Singapore’s Infocomm Media Development Authority (IMDA) remains dedicated to establishing the city-state as a leading digital economy by prioritizing research and innovation, physical and digital infrastructure, governance, policies, and standards – critical features that allow companies to thrive, innovate, and grow
This is evident through Singapore Personal Access (Singpass), a trusted digital identity and a platform that bridges access to over 460 government and private sector services. Similarly, during the Covid-19 pandemic, the country created TraceTogether and SafeEntry, national digital check-in systems facilitating quick contact tracing efforts.
“Logistics, blockchain, and fintech rely almost exclusively on digital transformation and digital transmission of data, and are becoming a nexus point here in Singapore. Therefore, it doesn’t stretch the imagination too far to think the government, with the smart nation initiatives, could create a service oriented not only to physical residents but to virtual residents too,” said Ferguson.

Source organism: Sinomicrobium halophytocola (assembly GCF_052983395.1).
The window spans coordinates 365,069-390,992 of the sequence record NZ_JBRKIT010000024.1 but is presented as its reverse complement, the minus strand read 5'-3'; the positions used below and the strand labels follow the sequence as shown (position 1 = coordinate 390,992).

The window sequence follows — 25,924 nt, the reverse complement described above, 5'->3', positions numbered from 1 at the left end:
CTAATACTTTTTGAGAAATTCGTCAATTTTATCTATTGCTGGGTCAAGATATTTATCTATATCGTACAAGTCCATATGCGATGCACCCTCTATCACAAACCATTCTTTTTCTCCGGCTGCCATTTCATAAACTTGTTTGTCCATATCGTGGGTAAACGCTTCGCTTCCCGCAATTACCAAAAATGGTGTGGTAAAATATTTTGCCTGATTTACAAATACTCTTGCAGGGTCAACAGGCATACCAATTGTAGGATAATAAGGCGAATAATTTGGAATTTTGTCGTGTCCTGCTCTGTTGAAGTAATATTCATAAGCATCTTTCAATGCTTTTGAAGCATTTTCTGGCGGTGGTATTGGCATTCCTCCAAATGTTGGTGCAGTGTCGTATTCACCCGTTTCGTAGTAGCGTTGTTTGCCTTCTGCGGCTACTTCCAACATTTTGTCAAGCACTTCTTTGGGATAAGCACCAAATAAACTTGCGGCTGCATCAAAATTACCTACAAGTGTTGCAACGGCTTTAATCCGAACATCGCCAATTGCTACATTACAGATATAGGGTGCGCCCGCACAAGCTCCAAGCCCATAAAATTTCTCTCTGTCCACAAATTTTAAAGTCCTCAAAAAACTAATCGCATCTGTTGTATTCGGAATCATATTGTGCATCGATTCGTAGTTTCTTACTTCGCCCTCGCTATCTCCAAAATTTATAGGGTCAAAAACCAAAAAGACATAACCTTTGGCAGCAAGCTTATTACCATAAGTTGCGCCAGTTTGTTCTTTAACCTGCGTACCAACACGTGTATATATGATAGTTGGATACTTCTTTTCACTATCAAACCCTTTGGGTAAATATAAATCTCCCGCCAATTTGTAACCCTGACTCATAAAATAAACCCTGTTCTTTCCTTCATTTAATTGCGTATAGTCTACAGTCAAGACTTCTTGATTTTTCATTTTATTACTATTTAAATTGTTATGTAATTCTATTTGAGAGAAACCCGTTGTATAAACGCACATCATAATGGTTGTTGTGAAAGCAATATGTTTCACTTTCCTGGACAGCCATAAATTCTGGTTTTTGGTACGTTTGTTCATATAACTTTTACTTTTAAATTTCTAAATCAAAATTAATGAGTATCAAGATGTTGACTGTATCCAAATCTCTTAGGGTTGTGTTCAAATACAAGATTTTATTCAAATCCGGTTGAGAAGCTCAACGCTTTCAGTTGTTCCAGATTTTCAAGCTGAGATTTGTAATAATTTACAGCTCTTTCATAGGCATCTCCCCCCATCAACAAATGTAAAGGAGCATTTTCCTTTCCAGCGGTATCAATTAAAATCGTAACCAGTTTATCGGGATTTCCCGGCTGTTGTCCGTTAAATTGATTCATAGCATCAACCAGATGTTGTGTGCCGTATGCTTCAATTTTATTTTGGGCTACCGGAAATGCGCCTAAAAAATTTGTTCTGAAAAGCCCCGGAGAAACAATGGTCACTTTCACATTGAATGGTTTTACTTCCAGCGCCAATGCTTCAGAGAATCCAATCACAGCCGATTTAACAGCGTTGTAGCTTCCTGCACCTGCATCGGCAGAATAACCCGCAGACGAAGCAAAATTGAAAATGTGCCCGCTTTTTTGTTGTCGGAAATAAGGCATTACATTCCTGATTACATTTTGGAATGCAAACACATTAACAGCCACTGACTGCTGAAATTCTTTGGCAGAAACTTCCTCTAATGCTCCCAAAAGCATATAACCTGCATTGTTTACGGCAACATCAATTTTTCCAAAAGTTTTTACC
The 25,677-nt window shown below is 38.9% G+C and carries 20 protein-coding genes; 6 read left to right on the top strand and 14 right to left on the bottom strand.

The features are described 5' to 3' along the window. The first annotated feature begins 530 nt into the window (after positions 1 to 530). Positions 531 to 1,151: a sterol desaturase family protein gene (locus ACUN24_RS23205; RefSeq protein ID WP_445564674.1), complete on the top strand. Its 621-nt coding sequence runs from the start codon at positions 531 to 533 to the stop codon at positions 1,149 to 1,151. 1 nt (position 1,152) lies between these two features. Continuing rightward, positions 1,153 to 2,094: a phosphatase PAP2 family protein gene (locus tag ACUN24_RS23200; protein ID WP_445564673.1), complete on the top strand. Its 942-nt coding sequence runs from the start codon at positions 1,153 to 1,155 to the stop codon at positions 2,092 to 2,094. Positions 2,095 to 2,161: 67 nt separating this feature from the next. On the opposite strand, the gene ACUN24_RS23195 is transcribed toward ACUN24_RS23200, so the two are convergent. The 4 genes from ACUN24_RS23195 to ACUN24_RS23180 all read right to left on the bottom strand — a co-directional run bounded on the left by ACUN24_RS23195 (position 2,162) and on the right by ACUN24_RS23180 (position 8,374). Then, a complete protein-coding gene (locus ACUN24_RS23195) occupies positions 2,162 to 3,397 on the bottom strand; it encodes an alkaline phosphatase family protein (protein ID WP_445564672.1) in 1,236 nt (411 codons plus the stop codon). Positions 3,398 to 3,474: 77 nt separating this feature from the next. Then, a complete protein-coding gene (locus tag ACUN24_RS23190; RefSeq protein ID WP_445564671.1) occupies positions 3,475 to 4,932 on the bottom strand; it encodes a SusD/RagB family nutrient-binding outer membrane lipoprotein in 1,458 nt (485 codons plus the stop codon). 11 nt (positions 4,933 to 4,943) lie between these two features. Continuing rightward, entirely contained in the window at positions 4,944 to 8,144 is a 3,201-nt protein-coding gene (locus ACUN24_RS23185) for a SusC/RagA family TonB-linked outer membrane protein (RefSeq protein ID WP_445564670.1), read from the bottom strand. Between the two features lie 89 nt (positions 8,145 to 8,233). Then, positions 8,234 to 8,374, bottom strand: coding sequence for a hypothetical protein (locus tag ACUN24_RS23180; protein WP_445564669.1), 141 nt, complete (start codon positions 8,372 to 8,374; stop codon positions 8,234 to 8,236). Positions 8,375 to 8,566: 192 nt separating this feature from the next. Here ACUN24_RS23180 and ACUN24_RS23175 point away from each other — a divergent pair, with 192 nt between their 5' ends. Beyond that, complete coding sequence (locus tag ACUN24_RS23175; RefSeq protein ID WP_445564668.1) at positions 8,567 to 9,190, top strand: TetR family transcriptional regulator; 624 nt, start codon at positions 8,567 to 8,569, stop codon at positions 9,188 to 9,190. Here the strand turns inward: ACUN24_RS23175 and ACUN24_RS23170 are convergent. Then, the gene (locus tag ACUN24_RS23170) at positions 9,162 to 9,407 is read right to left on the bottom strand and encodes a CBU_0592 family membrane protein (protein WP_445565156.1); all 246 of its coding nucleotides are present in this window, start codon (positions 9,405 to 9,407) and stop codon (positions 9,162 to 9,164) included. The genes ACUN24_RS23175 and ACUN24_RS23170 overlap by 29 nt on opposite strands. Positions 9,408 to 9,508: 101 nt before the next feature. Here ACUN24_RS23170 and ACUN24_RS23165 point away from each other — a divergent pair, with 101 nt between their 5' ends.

Learn how we can help you grow in Asia-Pacific
For now, the success of e-residency programs is limited to only a handful of countries. And while such programs are highly effective in generating a solid foothold in a new region, they do not provide services relating to compliant hiring, risk-free international growth, in-country HR specialists, or compliant payroll management.
Still, growth in Asia-Pacific remains unparalleled, and there are plenty of opportunities for companies to tap into. With supportive government structures, high digital penetration, and sound policies, fast-growing startups should get a head start against the competition by setting up a base in the region.
Work with Globalization Partners, a global employment platform that simplifies international growth by making it easy for companies to hire anyone, anywhere, within minutes, and without setting up subsidiaries. We can help onboard your employees, and take care of payroll, taxes, and HR-related matters.